Finally, the technician completes the test with a pulse width that has enough dynamic range to allow end-to-end loss qualification.
Figure 3. Using a pulse width with enough dynamic range, an experienced technician can measure the end-to-end loss.
This process results in having three or four OTDR traces that are not consolidated. A fair amount of time will be spent comparing results at the different pulse widths to determine which one provides the best measurement for each section and event. Plus, if a single report must be provided at the end, extra time will also be required to extract information from the different traces and input the data into a custom report template. Overall, the entire process could take between 5 to 10 minutes, depending on the complexity of the network and the documentation required.
To detect macrobends, this long sequence must even be performed another time at a second wavelength (e.g., 1310 nm and 1550 nm) to compare the loss of each event between both wavelengths.
To fully characterize an FTTH network, one must therefore analyze information gathered from many traces. But the reality is that no one has both the time and the experienced technician available to test this way.
The very accurate, yet time-consuming and highly complex OTDR test procedure can now be performed automatically with the intelligent Optical Link Mapper (iOLM). This revolutionary solution employs different pulse widths to fully characterize all sections of an FTTH network—each section being characterized with the optimal pulse. Then, the iOLM consolidates all this information into a single comprehensive Link View; the operator no longer has to compare results at different pulses.
The iOLM provides the loss and ORL of a link, in addition to identifying all network elements such as splices, splitters and connectors. It offers the loss and reflectance of the identified elements. And when a specific element or the link itself gets a “fail” verdict, it offers a diagnosis to help the operator solve the problem. The whole routine takes 30 to 60 seconds, depending on network complexity.
Link View represents each element by a distinct pictogram, helping the technician to immediately identify all the elements in the link. Viewing and correcting a problem becomes very easy, as even an entry-level technician with minimal experience in optics will be able to perform tests just like any other experienced technician, and will do so in less time. Training time is minimized and network quality is increased, thus improving the end customer’s quality of experience (QoE). The iOLM also saves all results in a comprehensive report that can easily be transferred to a database.
Consider a typical business case, with a team of 20 technicians working three jobs per day and 200 days per year, for a total of 12 000 jobs per year. According to the previously mentioned survey, the average yearly percentage of repeat truck rolls ranges between 5% and 10%, which means 600 to 1200 jobs in this particular example. Repeat truck rolls represent the number of times a truck is sent back to fix problems for varying reasons: lack of technician training, wrong pass/fail criteria, wrong equipment usage, false diagnosis, wrong OTDR trace interpretation (bad splice or connector), turn-up failure troubleshooting, etc.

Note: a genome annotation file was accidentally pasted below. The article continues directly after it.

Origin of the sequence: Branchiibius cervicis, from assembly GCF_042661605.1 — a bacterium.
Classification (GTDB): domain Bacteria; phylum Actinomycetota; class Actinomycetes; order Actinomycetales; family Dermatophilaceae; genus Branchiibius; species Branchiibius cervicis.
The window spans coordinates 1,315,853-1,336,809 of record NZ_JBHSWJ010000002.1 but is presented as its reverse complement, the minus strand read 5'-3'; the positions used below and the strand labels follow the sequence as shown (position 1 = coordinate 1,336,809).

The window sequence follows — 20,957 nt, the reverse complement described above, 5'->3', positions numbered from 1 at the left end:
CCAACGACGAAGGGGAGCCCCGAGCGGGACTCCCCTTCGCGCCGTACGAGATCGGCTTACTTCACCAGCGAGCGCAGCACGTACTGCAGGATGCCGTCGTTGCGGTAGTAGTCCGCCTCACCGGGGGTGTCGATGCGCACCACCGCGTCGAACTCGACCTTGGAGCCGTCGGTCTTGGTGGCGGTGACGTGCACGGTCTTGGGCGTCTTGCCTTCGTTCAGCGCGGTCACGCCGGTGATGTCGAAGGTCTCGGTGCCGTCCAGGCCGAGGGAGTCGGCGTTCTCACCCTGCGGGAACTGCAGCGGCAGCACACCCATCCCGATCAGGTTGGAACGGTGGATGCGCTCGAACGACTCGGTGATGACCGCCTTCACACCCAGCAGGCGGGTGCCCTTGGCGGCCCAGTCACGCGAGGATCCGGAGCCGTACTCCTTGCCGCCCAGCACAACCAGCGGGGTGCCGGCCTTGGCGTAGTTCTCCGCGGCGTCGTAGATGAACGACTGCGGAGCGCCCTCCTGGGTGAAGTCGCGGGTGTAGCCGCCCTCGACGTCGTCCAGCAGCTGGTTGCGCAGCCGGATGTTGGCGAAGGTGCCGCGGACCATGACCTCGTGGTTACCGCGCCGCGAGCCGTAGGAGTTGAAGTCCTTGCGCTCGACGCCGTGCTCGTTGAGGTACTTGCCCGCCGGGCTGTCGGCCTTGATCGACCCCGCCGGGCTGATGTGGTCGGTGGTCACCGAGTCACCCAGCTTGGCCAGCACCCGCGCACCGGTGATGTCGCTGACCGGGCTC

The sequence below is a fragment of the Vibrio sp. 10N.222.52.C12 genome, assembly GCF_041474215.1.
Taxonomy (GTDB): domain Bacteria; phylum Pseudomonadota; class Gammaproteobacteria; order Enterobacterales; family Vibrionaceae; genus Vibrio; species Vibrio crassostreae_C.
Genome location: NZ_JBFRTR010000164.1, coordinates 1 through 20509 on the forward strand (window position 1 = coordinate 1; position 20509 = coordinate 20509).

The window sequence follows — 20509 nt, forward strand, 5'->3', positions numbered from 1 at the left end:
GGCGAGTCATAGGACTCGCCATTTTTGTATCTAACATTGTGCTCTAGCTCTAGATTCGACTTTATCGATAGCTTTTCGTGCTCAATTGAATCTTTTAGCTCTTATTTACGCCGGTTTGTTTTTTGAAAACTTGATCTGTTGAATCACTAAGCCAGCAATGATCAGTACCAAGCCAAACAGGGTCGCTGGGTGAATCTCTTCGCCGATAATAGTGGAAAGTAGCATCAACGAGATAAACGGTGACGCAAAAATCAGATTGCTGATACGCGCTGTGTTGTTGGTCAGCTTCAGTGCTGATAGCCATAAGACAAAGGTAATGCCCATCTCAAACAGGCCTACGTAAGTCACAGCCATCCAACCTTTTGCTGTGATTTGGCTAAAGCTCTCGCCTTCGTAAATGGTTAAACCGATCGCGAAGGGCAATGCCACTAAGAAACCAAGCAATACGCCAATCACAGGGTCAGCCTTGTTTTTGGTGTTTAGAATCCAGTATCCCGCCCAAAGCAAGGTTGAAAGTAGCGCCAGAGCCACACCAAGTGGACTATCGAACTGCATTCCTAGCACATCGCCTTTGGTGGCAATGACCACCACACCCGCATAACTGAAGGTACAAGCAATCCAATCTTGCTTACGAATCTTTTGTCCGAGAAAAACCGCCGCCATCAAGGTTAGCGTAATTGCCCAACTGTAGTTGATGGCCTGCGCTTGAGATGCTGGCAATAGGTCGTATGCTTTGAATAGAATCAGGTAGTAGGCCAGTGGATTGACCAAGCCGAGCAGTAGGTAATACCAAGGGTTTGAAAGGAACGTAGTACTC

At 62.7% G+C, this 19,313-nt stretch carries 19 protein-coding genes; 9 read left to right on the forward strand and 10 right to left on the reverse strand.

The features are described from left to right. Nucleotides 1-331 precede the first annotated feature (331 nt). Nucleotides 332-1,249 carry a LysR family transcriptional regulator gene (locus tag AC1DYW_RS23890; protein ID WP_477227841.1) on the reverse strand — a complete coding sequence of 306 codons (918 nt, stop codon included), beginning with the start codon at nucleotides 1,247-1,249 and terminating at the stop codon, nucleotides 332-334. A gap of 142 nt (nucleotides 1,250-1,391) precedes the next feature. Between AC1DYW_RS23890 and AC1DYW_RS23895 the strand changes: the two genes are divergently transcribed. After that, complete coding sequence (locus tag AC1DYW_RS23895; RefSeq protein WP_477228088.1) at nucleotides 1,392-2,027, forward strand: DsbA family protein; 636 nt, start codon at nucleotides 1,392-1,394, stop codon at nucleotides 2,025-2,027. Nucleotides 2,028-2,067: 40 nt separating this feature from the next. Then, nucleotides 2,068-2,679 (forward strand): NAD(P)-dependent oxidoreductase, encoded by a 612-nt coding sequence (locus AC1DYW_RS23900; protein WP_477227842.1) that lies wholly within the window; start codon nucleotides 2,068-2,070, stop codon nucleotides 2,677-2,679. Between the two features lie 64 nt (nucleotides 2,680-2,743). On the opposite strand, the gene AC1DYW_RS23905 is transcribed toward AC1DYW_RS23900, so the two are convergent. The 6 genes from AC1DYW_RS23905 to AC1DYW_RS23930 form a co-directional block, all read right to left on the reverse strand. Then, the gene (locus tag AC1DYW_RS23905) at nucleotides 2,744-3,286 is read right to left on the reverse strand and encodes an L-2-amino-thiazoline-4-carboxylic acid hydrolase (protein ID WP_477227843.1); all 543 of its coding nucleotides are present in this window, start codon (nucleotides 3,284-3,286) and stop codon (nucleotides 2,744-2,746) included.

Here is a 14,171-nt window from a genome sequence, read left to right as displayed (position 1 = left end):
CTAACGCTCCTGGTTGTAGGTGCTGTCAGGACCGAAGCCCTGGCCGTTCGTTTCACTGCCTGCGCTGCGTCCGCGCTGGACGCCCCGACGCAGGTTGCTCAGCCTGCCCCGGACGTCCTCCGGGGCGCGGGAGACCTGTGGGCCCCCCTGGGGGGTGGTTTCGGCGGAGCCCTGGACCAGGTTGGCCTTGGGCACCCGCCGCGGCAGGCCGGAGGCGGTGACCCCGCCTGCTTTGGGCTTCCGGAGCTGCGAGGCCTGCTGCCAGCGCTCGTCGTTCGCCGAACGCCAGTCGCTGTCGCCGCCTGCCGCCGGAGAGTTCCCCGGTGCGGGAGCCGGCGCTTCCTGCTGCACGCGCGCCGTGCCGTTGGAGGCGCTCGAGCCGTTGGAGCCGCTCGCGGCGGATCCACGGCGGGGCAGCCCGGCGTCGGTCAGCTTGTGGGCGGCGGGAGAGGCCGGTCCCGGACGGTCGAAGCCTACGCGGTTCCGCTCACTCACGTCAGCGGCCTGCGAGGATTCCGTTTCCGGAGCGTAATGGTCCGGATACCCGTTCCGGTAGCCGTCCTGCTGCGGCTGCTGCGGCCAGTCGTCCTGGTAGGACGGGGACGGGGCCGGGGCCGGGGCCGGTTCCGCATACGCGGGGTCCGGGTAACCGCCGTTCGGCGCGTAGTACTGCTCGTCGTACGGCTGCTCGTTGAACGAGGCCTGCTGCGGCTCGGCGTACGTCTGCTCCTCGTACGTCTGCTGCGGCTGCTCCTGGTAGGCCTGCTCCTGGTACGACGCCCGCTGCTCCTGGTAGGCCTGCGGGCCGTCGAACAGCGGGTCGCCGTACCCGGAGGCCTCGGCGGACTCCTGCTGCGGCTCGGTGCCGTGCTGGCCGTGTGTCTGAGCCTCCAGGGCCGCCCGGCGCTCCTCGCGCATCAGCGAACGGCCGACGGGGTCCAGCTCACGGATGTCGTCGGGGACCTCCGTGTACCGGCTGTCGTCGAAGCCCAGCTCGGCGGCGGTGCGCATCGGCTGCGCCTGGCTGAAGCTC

Based on the same survey, the average cost of a truck roll is between $100 and $150 per hour, excluding manpower. The average salary of the experienced technician can amount to $40 or $50 per hour, and an average of two to three hours is required to do the repair. Overall, such repeat truck rolls can cost between $168 000 and $720 000 per year.
With its intuitiveness and advanced analysis technology, the iOLM can truly help in that regard, since a) it allows network operators to assign their experienced technicians to more profitable tasks, and b) it eliminates the vast majority of analysis mistakes, therefore minimizing repeat truck rolls and their related costs.
For example, based on the same survey, an entry-level technician earns $20 to $40 less per hour than an experienced technician. In a typical year (200 working days of eight hours each), such a difference would represent OPEX savings of $32 000 to $64 000 per technician, per year. For the same team of 20 technicians, it would amount to $640 000 to $1 280 000 per year.
A lot has been done in the last few years to streamline the CAPEX part of networking business. Now, the current market imperatives—booming bandwidth demand combined with flattening revenues—are creating an OPEX challenge that is leaving operators looking for answers. By enabling entry-level technicians to fully characterize a link with a simple one-touch operation, without having to combine, analyze or interpret multiple, complex OTDR traces, the iOLM might just be one of those answers.